Albatross (dir. Niall MacCormick, 2011) – An “independent,” acting-driven story about how “coming of age” is accompanied by lots of challenges, although these challenges seem quite avoidable and fairly atypical. This is all story, and it doesn’t know where its sympathies lie.
Boogie Woogie (dir. Duncan Ward, 2009) – Anything that mocks the upper-class art world has at least something going for it. Anything that mocks voyeuristic, video art gets more points. Unlike Albatross, there are some interesting themes happening here, such as all the politics that underlie the determinations of what “art” is, and the hypocrisy that undergirds that. The fractured, disorganized nature of “art” in this world runs parallel with the storytelling style here. It’s bouncy and choppy and all over the place, as chaotic as the lives of those who sacrifice their selves for their images. The film almost seems to see itself as throwaway, not pretending to be anything more than it is, not presuming that we see it as “art” like the idiots in the story do. It’s a film that wants to be watched once, for this reason, then probably discarded. Viewed this way, it has real worth.
M*A*S*H (dir. Robert Altman, 1970) – Perhaps most notably, Wife observed that the whistle-click-click sounds that Mr. Fox makes in Fantastic Mr. Fox appears to come from this film, a really superb find that I’m going to be pulling out at parties. As for M*A*S*H, though, it has this really interesting (and for Robert Altman, typical) feel of casualness, informality, nonchalance, whatever you want to call it. No officer in the film ever tells a soldier, “At ease,” because everyone’s always at ease. Despite the doctors being brand new arrivals at the field hospital, they walk around like they own the place and know everyone. The characters in the film, the main ones, anyway, have a “seen-it-all” attitude, completely numbed to the effects of the war, to the carnage that’s incessantly rolling into the operating room on gurneys. It’s perfect, for the film’s purposes, that it’s set in Korea while Vietnam is going on. Not only does this allow the film to act as an allegory, but it draws attention to the nation’s near-constant involvement in some kind of overseas conflict, especially in the mid-20th century. Also, the slice-of-life character of the film avoids offering a central narrative and gives it a somewhat voyeuristic feel. As a quintessential example of the New Hollywood, Altman doesn’t give us a dramatic war film or a goofy comedy that ignores the brutality of the war. Instead, we see the way that human beings shrug at death, casually saw off dying limbs, and try to play hooky before brain surgery is finished. Perhaps self-consciously, the film is also a man’s film, cooperating with the man’s world it depicts. You can’t say that no one within the world of M*A*S*H is above ridicule, because at the very least, the characters played by Donald Sutherland and Elliott Gould are. They’re mostly loyal to each other, but that’s it. They channel their loyalty into mocking everyone else. Even the women in the film team up with the men to pull an embarrassing (and very male-driven) prank on “Hot Lips.” The film’s cynicism foreshadows that of pretty much everything else that comes from Altman. It’s not that he isn’t right about his carefully crafted claims in this film or the others, it’s just that he’s preoccupied with what sucks, with what needs correction of one kind or another.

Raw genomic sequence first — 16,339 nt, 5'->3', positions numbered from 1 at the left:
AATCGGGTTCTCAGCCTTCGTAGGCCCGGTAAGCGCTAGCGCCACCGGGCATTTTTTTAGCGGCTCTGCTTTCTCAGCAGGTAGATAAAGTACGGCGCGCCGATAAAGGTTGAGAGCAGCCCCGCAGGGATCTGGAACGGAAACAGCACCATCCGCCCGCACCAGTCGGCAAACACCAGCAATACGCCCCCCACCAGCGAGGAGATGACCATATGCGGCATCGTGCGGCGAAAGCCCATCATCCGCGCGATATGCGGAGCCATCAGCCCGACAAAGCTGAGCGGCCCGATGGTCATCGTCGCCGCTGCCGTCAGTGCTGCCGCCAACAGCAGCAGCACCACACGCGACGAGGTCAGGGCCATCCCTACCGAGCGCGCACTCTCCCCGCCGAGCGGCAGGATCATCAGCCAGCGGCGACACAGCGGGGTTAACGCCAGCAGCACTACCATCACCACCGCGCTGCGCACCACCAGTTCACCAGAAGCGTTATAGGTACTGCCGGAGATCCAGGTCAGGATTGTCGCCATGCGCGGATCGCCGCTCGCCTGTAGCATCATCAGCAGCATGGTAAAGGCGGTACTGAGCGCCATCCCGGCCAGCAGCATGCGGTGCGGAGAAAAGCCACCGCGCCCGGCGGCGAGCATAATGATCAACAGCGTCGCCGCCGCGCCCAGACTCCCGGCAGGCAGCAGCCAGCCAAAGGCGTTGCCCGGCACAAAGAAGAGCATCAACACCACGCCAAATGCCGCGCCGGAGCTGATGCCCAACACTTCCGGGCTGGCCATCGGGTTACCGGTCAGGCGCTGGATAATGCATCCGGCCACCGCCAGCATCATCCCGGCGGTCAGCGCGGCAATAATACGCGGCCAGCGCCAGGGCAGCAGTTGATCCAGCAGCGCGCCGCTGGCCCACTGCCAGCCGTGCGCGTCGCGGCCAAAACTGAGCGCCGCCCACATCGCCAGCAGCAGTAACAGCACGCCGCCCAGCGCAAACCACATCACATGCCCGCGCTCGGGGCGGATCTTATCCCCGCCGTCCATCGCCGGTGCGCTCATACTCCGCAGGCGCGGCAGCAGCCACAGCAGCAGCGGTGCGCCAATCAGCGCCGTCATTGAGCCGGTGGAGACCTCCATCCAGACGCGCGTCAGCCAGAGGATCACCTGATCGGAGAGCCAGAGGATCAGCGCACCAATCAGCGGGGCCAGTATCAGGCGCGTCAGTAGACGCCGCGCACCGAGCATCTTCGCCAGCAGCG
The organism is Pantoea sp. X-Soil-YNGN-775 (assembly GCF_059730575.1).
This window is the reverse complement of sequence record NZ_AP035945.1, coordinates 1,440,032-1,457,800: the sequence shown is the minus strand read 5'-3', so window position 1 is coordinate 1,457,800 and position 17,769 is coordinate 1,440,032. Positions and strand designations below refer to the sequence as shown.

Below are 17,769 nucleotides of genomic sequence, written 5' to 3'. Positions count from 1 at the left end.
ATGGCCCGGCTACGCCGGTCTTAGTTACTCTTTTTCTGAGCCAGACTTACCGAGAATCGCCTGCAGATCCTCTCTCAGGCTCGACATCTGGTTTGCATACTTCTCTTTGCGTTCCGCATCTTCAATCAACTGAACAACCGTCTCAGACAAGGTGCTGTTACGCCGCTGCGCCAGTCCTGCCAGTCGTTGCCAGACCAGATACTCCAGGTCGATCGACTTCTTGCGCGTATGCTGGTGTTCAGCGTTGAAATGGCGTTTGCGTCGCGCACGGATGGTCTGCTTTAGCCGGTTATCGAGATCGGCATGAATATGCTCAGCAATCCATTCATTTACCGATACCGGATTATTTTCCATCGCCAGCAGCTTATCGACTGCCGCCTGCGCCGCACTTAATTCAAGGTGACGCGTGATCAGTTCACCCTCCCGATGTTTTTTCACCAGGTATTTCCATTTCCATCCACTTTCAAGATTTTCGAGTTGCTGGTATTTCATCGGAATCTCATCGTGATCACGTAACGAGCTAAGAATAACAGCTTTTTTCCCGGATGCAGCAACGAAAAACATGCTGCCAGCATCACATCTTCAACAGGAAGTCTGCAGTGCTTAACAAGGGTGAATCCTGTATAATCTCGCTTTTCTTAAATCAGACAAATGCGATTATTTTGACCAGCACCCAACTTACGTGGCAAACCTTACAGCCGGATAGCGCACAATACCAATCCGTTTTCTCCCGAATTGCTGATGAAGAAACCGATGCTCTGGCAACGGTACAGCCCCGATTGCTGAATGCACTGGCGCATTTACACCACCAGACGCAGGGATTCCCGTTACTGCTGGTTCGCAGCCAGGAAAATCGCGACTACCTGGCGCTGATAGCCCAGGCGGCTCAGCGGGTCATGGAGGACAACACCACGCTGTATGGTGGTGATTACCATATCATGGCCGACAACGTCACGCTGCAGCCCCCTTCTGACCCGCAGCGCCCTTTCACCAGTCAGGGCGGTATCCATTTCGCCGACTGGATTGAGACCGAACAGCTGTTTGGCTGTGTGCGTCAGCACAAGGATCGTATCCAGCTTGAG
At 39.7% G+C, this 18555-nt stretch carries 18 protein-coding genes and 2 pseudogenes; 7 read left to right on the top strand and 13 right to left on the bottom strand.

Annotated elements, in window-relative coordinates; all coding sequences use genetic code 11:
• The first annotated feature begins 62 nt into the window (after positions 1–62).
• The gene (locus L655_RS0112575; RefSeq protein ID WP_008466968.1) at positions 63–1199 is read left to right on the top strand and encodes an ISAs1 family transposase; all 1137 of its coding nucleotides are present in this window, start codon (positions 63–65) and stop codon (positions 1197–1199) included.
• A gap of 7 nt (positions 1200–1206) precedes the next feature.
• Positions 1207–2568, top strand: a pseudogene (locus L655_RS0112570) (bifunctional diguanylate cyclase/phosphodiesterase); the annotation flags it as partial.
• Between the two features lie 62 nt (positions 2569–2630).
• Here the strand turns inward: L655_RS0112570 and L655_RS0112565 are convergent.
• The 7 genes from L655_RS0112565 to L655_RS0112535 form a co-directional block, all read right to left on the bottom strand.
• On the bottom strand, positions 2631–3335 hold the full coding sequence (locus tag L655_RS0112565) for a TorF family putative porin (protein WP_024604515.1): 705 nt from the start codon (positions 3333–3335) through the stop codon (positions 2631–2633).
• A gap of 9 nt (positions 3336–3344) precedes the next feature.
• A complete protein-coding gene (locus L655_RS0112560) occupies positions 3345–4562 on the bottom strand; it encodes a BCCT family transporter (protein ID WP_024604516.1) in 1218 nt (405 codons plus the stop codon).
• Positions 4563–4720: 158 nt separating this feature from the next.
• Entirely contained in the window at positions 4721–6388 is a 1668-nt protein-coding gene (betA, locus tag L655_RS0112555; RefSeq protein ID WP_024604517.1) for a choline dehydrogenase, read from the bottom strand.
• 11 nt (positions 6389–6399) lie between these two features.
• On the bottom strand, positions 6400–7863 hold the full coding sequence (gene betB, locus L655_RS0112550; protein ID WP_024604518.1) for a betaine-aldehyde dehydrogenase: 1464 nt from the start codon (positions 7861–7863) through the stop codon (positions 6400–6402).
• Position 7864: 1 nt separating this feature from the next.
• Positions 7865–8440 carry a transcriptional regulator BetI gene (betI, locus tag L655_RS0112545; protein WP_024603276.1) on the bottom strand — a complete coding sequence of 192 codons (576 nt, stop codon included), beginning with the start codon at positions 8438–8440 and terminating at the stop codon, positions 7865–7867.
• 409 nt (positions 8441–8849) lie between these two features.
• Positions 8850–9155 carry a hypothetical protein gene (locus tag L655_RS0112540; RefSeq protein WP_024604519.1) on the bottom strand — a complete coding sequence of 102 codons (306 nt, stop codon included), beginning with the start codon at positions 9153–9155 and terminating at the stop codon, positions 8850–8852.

Broadway Danny Rose (dir. Woody Allen, 1984) – Ah, the adventures that follow when an atheistic Jew crosses paths with the Cosa Nostra in New York. Keeping with the theme of “story” (as emphasized above), Allen tells this one through his fairly common device of a restaurant chat that leads into a narrative. (It is common, isn’t it? Now Melinda and Melinda is the only other I can think of…) This technique gives the effect of the story being legendary and perhaps overdone. Wife noted that Allen’s character seemed more ridiculous than usual, a bit hammy, so maybe that’s why. Add to that the black-and-white effect, and you have something that’s set apart as classic, Manhattan style. A solid study could be done concerning Allen’s character, New York as a mythical space full of vortexes and weird, dangerous, ethnic boundaries. The fact that the story ends happily with a sandwich getting named after the guy seems “New York,” or at least like a claim is being made about New York that is less likely to be made of most places. New York is a place where your status as “remembered” needs to be fixed through a monument. The greats get buildings and streets named after them. This guy is memorialized through getting chewed up over and over and over again.